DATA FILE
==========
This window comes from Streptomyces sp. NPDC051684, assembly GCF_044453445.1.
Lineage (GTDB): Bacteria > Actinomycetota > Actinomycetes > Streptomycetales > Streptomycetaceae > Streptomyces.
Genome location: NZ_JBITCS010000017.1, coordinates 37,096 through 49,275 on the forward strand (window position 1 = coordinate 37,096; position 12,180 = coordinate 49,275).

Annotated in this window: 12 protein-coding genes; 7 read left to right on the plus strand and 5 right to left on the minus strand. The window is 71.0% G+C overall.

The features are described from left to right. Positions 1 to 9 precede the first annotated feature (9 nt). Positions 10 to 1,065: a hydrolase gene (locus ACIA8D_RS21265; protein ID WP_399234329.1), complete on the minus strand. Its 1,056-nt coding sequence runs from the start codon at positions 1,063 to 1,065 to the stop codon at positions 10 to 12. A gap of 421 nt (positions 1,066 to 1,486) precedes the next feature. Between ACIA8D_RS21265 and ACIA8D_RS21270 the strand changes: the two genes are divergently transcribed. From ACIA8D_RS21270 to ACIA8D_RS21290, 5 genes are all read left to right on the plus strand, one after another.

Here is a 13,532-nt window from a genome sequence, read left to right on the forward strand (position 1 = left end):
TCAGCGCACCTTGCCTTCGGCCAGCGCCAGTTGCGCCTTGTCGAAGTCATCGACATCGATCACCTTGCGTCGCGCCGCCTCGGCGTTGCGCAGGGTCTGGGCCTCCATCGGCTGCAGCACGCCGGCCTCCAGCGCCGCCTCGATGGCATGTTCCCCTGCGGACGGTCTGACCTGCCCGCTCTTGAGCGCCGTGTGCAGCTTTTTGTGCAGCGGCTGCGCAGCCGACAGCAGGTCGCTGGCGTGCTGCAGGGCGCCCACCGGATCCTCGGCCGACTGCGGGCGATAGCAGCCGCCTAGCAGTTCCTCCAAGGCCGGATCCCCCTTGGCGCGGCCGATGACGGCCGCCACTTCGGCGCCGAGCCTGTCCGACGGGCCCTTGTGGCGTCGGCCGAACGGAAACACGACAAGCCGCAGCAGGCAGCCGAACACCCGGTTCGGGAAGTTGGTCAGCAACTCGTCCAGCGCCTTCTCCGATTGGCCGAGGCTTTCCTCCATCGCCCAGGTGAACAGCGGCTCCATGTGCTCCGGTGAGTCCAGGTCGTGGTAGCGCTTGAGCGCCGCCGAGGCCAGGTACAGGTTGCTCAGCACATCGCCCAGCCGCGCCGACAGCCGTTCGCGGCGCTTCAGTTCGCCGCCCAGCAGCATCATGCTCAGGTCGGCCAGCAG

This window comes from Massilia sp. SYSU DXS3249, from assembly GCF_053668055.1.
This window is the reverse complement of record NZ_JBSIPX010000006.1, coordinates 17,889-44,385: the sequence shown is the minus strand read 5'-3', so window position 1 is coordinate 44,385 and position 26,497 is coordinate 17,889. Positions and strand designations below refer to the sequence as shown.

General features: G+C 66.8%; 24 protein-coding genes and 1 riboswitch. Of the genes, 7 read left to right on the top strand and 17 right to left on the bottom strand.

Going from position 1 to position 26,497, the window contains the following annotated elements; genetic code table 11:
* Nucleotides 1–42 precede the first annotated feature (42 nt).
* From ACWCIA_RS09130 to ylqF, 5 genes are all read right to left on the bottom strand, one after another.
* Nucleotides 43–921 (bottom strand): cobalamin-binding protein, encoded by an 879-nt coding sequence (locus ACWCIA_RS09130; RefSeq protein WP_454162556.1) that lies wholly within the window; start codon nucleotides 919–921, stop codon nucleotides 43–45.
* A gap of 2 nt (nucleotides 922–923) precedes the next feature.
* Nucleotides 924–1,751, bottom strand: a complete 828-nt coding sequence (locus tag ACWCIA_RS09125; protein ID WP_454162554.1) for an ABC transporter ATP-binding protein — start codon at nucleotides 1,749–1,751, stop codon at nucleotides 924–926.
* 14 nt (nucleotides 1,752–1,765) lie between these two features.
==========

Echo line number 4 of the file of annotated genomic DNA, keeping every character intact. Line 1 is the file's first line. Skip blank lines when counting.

Annotated in this window: 12 protein-coding genes; 7 read left to right on the plus strand and 5 right to left on the minus strand. The window is 71.0% G+C overall.